A electronic engineer told me yesterday that I should better use different GNDs for different purpose. So he recommended to group the high power consuming parts and use a GND point for this and all digital parts and all analog working items and group them also. I think he said to use the GND pin near AREF for the "less power" parts and the other tow for more power hungry and switching parts.
Strictly speaking, in regards good design, he's right, and you can look at some documents written by the big analog companies, like Analog Devices, Maxim and TI, for further info.
However, unless you design you own pcb, you're stuck with the Arduino boards, which are not the best laid out for analog isolation, and especially that Aref is way over on the "wrong" side of the board. OTOH, as the ADC resolution is only 10-bits, and most of the pins operate at slowish speeds, it's probably not a big issue in the first place. Critical designs will have analog and digital cktry on opposite sides of the pcb, and have separate analog and digital ground planes that don't overlap.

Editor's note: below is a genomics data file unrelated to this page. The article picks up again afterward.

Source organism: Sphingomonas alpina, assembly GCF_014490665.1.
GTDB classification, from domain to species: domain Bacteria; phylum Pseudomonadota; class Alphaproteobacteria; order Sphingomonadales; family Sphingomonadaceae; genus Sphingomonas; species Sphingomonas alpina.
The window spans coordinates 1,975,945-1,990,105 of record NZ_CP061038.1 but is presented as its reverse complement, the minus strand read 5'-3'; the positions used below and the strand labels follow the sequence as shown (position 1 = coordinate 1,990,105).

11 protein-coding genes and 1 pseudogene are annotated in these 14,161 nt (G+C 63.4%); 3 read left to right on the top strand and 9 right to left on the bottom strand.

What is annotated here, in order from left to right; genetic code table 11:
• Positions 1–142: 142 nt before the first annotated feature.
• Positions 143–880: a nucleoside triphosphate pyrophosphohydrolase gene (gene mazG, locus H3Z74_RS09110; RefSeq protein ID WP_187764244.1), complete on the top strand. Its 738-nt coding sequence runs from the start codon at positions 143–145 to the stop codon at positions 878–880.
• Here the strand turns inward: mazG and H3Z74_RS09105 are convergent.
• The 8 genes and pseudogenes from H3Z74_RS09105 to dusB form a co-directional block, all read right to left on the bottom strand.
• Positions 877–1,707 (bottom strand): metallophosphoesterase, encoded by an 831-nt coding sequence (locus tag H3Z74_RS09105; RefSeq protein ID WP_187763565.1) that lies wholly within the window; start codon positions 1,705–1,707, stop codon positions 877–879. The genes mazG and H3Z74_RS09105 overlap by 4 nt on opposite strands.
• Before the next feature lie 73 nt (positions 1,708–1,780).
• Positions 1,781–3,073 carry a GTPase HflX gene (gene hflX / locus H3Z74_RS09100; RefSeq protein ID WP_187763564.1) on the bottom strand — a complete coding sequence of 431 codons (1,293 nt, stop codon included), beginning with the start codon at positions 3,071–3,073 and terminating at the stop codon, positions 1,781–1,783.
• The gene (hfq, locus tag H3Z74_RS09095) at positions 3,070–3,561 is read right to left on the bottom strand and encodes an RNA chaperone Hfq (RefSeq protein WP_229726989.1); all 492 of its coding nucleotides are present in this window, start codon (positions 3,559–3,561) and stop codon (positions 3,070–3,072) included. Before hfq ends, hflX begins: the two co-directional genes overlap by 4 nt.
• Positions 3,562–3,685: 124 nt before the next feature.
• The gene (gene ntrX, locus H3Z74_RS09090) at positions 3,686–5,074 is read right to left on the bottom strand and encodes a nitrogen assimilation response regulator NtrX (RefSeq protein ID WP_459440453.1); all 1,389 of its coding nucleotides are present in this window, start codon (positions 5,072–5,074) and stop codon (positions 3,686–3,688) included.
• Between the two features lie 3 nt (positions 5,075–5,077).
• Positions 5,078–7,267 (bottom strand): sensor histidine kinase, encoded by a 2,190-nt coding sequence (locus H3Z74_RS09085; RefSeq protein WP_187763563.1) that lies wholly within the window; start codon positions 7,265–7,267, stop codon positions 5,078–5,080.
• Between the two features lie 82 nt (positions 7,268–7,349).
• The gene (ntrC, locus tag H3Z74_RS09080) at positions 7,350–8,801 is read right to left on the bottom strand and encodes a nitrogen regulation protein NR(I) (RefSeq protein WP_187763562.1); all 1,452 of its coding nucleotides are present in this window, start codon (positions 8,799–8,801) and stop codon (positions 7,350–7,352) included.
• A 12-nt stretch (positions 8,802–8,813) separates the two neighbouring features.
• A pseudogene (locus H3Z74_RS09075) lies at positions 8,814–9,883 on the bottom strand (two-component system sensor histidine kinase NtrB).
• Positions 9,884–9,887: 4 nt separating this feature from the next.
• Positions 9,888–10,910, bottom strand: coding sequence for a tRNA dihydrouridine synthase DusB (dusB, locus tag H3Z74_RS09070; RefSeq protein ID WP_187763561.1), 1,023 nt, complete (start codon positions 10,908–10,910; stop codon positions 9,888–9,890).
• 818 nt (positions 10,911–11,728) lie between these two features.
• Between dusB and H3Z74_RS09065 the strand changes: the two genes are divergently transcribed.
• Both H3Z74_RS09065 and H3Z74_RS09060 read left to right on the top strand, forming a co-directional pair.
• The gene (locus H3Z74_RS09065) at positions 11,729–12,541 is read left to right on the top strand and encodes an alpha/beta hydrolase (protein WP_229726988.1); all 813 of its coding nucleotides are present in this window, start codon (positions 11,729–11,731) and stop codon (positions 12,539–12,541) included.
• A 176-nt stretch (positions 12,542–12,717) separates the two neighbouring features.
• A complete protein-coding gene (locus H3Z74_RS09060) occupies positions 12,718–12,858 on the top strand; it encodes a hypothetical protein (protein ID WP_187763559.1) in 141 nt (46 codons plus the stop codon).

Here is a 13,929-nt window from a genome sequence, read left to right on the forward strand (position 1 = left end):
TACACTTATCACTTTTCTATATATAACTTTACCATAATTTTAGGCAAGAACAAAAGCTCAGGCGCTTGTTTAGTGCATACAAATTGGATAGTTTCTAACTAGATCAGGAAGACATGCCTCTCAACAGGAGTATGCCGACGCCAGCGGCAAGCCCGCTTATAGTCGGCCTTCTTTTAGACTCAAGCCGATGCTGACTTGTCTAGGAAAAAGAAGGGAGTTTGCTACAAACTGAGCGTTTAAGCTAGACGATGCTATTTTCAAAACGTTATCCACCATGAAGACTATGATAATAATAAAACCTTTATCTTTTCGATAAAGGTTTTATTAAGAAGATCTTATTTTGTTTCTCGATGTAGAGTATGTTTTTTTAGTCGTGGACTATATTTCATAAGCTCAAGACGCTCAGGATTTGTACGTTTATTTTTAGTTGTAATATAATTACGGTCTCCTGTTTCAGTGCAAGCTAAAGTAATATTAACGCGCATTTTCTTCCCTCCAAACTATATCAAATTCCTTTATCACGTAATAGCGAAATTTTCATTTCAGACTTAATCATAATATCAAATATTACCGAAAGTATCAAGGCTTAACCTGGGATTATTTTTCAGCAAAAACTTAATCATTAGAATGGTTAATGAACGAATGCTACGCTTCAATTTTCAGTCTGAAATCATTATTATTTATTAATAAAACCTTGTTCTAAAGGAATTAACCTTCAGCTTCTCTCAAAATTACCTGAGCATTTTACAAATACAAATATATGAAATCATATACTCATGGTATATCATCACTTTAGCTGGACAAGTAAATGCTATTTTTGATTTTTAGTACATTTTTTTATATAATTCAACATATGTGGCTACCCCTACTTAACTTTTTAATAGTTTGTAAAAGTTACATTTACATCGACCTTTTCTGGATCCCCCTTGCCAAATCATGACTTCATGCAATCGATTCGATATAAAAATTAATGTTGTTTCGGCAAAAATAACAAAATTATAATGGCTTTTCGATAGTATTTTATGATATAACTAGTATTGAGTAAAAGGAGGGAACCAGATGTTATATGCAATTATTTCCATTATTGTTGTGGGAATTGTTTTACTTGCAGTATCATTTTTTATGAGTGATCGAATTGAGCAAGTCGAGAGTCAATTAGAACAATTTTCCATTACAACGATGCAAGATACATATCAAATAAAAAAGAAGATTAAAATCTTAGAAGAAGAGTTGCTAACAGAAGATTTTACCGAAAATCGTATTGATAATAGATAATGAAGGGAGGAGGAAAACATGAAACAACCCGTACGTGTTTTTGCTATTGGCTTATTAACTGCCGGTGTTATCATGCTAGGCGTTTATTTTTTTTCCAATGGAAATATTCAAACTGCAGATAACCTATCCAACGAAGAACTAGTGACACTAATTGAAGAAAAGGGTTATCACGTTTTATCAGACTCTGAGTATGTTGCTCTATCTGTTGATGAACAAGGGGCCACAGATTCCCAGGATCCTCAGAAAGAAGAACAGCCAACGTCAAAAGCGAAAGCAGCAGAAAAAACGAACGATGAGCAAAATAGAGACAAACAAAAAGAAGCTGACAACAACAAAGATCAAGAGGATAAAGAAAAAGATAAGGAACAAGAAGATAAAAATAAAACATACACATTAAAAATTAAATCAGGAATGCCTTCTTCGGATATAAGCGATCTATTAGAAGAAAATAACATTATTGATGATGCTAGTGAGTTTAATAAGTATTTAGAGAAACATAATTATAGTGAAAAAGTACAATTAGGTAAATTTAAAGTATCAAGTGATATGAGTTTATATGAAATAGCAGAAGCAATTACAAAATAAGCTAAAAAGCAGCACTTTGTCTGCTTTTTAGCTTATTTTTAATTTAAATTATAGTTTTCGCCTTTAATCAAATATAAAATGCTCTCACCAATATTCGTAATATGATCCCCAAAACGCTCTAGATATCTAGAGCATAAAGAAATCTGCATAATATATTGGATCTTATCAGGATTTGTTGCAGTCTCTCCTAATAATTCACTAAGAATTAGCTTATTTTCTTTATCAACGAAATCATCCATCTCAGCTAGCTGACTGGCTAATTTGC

If you want some noise immunity, you can average N = 8 or 16 ADC readings to reduce noise. Noise goes down by about 1/square_root(N), so 16 readings averaged should reduce noise by about 4X.
On another note, it is EXTREMELY important to properly wire up the power distribution to your boards in general. See the section in the first reference on "Star Grounding", and investigate more if not clear. Proper star grounding reduces "ground loop" problems [a 4-letter phenomenon in electronics], noise, and oscillations. As you noted, you want to keep high-current wiring [to motors, servos, steppers, etc] on a separate arm of the star from the power to your logic cktry, like the Arduino board.
IOW, you have a central distribution point where everything is tied together, and you run BOTH separate power AND ground leads out each arm of the star to the relevant modules. You never daisy-chain power or ground directly between the arms of the star.